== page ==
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UC Team Simplifies HIV Testing.

HIV testing may have just gotten a lot simpler and less expensive, using a "lab on a chip" and imaging technology.

Alexander Revzin, a biomedical engineer at the University of California, Davis, developed a simple strip that has an array of antibody molecules printed on it. The molecules bind to white blood cells as well as certain proteins. By counting the different types of cells, one can tell whether a person has HIV, and whether they are at risk for full-blown AIDS.

Counting the cells isn't done manually. Instead, Revzin's collaborator, Aydogan Ozcan, developed a holographic imaging system that can count many cells all at once. This speeds up the process and means many tests can be completed quickly.

Revzin says his device would not be too difficult to mass-produce. It is also cheaper than current methods and can be used in the field without a lot of expensive equipment. He has filed for a provisional patent, he says, but he has no commercial backing.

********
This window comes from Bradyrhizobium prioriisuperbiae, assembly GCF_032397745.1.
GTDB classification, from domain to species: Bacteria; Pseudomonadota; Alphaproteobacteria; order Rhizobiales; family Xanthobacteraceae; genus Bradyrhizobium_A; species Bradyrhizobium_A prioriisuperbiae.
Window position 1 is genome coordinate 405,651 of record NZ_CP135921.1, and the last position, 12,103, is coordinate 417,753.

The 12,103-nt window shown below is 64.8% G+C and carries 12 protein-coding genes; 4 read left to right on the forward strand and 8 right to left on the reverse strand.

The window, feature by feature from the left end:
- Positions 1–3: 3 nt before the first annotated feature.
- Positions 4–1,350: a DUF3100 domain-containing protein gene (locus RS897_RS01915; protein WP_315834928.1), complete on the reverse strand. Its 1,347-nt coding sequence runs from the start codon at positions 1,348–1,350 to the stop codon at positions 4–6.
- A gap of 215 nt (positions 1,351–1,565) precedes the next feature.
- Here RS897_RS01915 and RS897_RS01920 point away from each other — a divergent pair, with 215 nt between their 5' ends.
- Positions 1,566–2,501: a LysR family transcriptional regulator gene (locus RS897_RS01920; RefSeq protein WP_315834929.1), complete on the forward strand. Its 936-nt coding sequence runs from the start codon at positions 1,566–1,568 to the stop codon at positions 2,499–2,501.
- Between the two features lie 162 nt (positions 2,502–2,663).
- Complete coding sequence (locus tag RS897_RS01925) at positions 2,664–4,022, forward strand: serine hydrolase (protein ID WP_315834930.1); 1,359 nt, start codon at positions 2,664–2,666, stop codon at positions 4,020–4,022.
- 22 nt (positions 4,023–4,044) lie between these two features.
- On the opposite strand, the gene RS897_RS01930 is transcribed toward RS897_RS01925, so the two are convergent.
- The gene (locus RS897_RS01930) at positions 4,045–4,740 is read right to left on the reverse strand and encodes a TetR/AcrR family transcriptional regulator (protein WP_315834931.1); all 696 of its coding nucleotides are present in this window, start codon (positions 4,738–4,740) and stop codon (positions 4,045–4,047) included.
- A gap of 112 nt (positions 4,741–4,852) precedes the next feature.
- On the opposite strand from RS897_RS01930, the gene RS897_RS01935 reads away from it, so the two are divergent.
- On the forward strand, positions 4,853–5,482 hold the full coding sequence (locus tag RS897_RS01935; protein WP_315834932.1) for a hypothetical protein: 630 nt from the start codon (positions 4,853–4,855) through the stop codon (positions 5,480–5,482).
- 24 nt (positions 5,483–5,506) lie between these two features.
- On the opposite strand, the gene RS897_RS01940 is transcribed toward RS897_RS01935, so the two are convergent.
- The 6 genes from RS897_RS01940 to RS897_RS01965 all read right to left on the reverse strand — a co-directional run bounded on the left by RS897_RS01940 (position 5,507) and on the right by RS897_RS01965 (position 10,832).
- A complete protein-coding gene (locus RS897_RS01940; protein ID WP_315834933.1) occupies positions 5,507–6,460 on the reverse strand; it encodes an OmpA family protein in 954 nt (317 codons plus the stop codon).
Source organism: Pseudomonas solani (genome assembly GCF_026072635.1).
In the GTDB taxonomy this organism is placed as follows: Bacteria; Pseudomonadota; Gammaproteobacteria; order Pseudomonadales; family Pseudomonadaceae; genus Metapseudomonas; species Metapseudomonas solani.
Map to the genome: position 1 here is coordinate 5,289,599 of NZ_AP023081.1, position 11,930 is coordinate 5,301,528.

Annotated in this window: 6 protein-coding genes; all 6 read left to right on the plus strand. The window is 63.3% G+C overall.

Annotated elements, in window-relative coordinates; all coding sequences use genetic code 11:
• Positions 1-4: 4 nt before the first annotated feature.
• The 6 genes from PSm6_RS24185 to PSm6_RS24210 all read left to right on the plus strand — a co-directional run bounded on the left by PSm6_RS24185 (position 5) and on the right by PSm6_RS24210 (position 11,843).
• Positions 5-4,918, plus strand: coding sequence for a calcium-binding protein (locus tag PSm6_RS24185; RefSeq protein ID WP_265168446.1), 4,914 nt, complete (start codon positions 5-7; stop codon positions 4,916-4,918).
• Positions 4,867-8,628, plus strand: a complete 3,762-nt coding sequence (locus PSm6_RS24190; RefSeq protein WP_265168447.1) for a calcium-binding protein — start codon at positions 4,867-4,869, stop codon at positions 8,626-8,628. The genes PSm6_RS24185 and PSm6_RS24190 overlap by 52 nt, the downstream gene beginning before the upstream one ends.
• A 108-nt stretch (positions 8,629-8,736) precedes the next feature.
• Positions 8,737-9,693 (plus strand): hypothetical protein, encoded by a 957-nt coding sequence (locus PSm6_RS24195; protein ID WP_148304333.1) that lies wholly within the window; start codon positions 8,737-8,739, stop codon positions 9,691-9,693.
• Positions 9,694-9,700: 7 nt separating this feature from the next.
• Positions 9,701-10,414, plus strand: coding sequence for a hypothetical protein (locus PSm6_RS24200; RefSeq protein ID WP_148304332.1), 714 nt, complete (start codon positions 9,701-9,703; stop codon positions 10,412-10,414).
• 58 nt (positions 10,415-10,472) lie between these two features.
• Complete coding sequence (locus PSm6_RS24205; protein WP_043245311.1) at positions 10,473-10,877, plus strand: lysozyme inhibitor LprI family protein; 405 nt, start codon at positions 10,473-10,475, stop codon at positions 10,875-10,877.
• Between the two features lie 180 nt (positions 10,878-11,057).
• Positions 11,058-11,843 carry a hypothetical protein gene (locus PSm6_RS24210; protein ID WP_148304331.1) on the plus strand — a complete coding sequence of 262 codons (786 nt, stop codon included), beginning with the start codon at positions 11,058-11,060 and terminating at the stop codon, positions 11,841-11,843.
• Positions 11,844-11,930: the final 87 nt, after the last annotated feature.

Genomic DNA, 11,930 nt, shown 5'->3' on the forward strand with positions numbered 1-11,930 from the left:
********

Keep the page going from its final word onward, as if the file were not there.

Currently, HIV testing is done with a process called flow cytometry. It involves counting the number of cells that have receptors for CD4, a protein involved in immune function that HIV uses to get into a patient's T-cells. The machines necessary to do these tests are usually tens of thousands of dollars, Revzin said.

Revzin's method uses a polymer film which has an array of spots, some of which are covered with antibodies that link with two types of T-cells, called CD4 and CD8. Other parts of the array link with cytokines, which are proteins secreted by immune system cells. When blood flows over the array, the T-cells stick to the spots.

The dots change color depending on the cytokine production of the T-cells. By looking at the numbers of CD4 and CD8 cells, checking the ratio between them and measuring the cytokine production, one can tell if a patient has HIV in only a few seconds.

Revzin noted that usually, HIV tests measure the number of cells with CD4, and any number below about 350 is an indicator of HIV. But there is more than one parameter that one can use and by printing out different chemicals on the chip, health professionals can get more information at one time. "What's novel here is we don't just look at one parameter," he said.
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Publication:International Business Times - US ed.
Date:Jul 21, 2010
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